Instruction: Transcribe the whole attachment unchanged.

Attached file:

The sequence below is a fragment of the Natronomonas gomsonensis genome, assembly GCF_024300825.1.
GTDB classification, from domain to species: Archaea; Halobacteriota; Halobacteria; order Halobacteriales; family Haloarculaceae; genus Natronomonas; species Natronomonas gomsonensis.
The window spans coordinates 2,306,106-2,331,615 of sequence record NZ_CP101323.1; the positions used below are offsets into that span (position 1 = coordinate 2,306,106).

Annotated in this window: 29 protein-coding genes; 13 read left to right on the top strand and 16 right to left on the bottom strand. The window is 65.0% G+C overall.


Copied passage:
The sequence below is a fragment of the Natronomonas gomsonensis genome, assembly GCF_024300825.1.
GTDB classification, from domain to species: Archaea; Halobacteriota; Halobacteria; order Halobacteriales; family Haloarculaceae; genus Natronomonas; species Natronomonas gomsonensis.
The window spans coordinates 2,306,106-2,331,615 of sequence record NZ_CP101323.1; the positions used below are offsets into that span (position 1 = coordinate 2,306,106).

Annotated in this window: 29 protein-coding genes; 13 read left to right on the top strand and 16 right to left on the bottom strand. The window is 65.0% G+C overall.